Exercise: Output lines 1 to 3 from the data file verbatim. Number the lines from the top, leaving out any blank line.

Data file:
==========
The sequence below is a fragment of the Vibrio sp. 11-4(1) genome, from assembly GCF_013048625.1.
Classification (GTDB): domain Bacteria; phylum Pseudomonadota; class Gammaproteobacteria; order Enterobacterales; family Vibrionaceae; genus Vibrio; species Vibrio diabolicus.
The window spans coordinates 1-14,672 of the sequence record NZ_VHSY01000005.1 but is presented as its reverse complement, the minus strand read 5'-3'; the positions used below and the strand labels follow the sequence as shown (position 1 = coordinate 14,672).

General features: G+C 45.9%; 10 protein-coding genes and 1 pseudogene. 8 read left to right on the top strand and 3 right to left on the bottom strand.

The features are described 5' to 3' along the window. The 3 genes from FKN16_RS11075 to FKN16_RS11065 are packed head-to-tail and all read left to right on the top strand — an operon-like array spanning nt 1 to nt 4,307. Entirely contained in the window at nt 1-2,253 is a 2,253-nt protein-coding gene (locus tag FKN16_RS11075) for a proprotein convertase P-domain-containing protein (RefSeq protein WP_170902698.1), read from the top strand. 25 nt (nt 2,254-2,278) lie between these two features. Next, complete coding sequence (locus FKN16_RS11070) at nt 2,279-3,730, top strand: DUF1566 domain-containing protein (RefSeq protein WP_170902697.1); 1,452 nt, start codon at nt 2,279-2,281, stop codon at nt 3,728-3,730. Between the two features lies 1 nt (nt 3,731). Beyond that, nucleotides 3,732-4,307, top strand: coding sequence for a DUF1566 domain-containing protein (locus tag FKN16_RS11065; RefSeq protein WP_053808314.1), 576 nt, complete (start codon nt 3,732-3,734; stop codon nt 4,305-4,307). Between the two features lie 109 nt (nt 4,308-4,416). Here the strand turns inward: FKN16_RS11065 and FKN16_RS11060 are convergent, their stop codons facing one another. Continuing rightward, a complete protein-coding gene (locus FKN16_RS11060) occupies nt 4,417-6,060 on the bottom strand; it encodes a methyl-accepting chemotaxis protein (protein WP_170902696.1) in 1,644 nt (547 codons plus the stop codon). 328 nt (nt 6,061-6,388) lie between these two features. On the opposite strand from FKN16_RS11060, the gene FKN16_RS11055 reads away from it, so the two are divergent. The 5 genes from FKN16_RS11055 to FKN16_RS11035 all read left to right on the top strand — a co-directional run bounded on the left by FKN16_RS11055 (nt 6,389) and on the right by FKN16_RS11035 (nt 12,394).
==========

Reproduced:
The sequence below is a fragment of the Vibrio sp. 11-4(1) genome, from assembly GCF_013048625.1.
Classification (GTDB): domain Bacteria; phylum Pseudomonadota; class Gammaproteobacteria; order Enterobacterales; family Vibrionaceae; genus Vibrio; species Vibrio diabolicus.
The window spans coordinates 1-14,672 of the sequence record NZ_VHSY01000005.1 but is presented as its reverse complement, the minus strand read 5'-3'; the positions used below and the strand labels follow the sequence as shown (position 1 = coordinate 14,672).